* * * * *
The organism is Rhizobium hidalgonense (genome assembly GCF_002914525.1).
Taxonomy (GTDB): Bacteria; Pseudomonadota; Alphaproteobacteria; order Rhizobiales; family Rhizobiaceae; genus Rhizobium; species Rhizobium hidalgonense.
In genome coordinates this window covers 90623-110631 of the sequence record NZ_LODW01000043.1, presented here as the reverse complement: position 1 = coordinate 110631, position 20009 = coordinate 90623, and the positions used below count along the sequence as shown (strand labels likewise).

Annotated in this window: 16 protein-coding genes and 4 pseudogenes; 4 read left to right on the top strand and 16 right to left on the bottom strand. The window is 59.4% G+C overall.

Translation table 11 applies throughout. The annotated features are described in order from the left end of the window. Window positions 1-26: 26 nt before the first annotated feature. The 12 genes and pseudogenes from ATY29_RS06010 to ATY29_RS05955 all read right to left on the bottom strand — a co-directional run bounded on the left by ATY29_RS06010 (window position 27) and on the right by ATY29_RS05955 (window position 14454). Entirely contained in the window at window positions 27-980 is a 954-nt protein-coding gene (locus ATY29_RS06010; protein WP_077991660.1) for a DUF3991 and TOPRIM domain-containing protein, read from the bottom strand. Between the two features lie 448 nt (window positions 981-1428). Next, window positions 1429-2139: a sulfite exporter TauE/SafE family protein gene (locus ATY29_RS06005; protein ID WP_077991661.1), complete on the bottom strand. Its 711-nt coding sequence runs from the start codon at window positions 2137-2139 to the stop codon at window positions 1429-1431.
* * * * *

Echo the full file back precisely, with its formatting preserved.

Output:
The organism is Rhizobium hidalgonense (genome assembly GCF_002914525.1).
Taxonomy (GTDB): Bacteria; Pseudomonadota; Alphaproteobacteria; order Rhizobiales; family Rhizobiaceae; genus Rhizobium; species Rhizobium hidalgonense.
In genome coordinates this window covers 90623-110631 of the sequence record NZ_LODW01000043.1, presented here as the reverse complement: position 1 = coordinate 110631, position 20009 = coordinate 90623, and the positions used below count along the sequence as shown (strand labels likewise).

Annotated in this window: 16 protein-coding genes and 4 pseudogenes; 4 read left to right on the top strand and 16 right to left on the bottom strand. The window is 59.4% G+C overall.

Translation table 11 applies throughout. The annotated features are described in order from the left end of the window. Window positions 1-26: 26 nt before the first annotated feature. The 12 genes and pseudogenes from ATY29_RS06010 to ATY29_RS05955 all read right to left on the bottom strand — a co-directional run bounded on the left by ATY29_RS06010 (window position 27) and on the right by ATY29_RS05955 (window position 14454). Entirely contained in the window at window positions 27-980 is a 954-nt protein-coding gene (locus ATY29_RS06010; protein WP_077991660.1) for a DUF3991 and TOPRIM domain-containing protein, read from the bottom strand. Between the two features lie 448 nt (window positions 981-1428). Next, window positions 1429-2139: a sulfite exporter TauE/SafE family protein gene (locus ATY29_RS06005; protein ID WP_077991661.1), complete on the bottom strand. Its 711-nt coding sequence runs from the start codon at window positions 2137-2139 to the stop codon at window positions 1429-1431.